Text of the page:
Approximately $500 – $800 million more are needed to install the necessary infrastructure for 5G services to reach the end users, USF’s former CEO Haaris said.

“There is less than 1 per cent 5G handset penetration. The ecosystem building needs time and that should be done by relaxing rollout obligations,” said Telenor Pakistan CEO Irfan Wahab Khan.

“With almost half of our population still offline, including 20 per cent of Pakistanis living without any telecom coverage, the foremost challenge for us right now is to swiftly roll out a fast and robust 4G internet across the country”

Aamir Ibrahim, CEO JAZZ

Haaris said that low profits and higher taxes are also keeping international investors away from the Pakistan’s telecom sector. Secondly, at least for now, the capital Investment also remains low because of the currency pressures. “Telecom equipment is mostly imported and LCs Issue has created problems for it in the recent past”, said Haaris, “Maybe in ten months’ time, that the caretaker minister talks about, it might be resolved but for now that problem exists”.


One international player, Telenor, is already on its way out of the country. Pakistan Telecommunication Company Limited (PTCL) has already announced its board’s decision approving the acquisition of Telenor Pakistan.

With Telenor gone, and SCO being too small a player to capitalize on this opportunity to use 5G as a short cut to solidifying itself into Pakistan’s mainstream telecom players, Ufone, Jazz and Zong will have the playground.


Ufone [Pak Telecom Mobile Limited] is a wholly owned subsidiary of PTCL, that is 62 percent government owned. PTCL might be more inclined to follow through with the government’s measures – even the hasty ones – if 5G launch actually does take place within ten months. However, it is imperative to note here that Ufone did not upgrade to 4G for over half a decade.

Till February 2019, Ufone’s stance was that if service quality is maintained at 3G speeds, it is sufficient enough for users in Pakistan. Can the same level of practicality be expected from them this time around? Time will tell.


From the outlook, the company is not willing to jump into 5G auction wholeheartedly unless, at least, some of the conditions are changed. Telenor CEO, speaking to Hum News said that their level of participation in the spectrum auction depends entirely on the terms and conditions of the auction.

“Firstly, it is imperative to do a pricing reset for 5G. The level of reserve prices currently in Pakistan in legacy bands is not viable. Secondly, Spectrum cannot be priced in USD,” he said while adding that “most countries auction spectrum in sovereign currencies, a practice that needs to be followed by Pakistan”.

Adding two more points he further said, “there should be flexibility in terms of duration. 15 years is a long time and requires flexibility based on operator business case. Lastly, payment terms should be based on ten, free-of-interest equal instalments, instead of 50 percent upfront payment”.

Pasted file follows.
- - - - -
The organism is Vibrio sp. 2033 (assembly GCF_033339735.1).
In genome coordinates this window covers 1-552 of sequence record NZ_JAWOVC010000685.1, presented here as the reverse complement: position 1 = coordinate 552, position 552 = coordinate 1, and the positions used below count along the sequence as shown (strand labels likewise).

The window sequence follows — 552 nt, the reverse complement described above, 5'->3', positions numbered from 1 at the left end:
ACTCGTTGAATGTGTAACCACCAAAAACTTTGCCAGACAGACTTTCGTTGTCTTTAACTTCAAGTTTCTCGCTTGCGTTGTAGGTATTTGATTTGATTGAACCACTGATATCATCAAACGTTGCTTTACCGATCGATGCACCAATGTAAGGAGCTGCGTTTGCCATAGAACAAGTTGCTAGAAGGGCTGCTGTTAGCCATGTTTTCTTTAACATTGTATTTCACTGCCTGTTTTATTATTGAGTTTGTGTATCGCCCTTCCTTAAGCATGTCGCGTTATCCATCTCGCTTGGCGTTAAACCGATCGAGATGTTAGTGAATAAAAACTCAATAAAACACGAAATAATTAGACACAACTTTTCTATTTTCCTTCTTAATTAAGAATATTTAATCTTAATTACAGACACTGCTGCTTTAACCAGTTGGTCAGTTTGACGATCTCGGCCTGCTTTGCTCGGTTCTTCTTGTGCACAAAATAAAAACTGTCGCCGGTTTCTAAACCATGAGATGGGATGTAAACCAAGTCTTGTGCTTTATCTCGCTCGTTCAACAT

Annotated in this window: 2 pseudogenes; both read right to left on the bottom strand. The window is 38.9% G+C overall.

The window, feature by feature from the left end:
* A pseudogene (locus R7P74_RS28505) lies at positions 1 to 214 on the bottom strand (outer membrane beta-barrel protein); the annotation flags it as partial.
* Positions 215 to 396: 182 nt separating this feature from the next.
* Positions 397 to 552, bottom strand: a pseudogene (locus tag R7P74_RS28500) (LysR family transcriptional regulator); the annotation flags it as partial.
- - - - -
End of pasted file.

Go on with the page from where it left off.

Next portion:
Mobilink Jazz also gave a comprehensive answer to why a 5G auction in current conditions is not a smart idea.

Aamir Ibrahim said, “Participating in a spectrum auction, buying spectrum, and then facing challenges in acquiring the necessary devices and equipment for network rollout are counterproductive. This situation became evident after the last spectrum auction in late 2021. Within months, withholding tax on essential telecom and internet services were increased from 10 per cent to 15 per cent, and later in the year, handset imports were restricted”.

He said, “Our priority should be to address the concerns raised by the telecom sector to avert the digital emergency due to an alarming surge in business costs, largely stemming from the regressive policy of pegging telecom spectrum prices to the US dollar. Once we’ve tackled these pressing issues, we can explore next-generation technologies”.


Even by simple deduction, it is the China-operated Zong then, that remains the only player in the market willing and capable of participating in the auction. With a cash-rich parent company, enough un-deteriorated dollars to spend in the Pakistani market, and greater strategic goals, it might very well be able to lead the 5G revolution in the country.

“Pakistan is a strategic partner for China. Our focus is to develop a sustainable 4G ecosystem, which will be an important piece of the puzzle for connecting multiple projects of CPEC across Pakistan. Profits will follow,”

Director Strategy of ZONG Maham Naeem to Profit in 2018, outlining the company’s strategic vision in the country

Furthermore, over 51 per cent share of Pakistan’s mobile phone market is being operated by Chinese companies, according to data gathered by Statcounter (Vivo 13.6 percent, Oppo 13.26 percent, Infinix 14.38 percent, Huawei 5.91 percent, Realme 3.72 percent, OnePlus 0.71 percent among others).

There is a likelihood of synergies between the mobile manufacturers to fill Pakistan’s market with low-cost 5G enabled phones in case of a Chinese telco benefiting from the process.

ZONG’s plans, at the moment, might be shrouded in secrecy – and their reply to HUM News English was fairly simple when we reached out for comments: “Sorry we won’t be able to comment.”

Should the interim minister still choose to rollout 5G, the only thing we can say to him is, Zongratulations. But keeping the rules of business in mind, will it be possible for the state to hold a bidding process for a single service provider if it comes to that?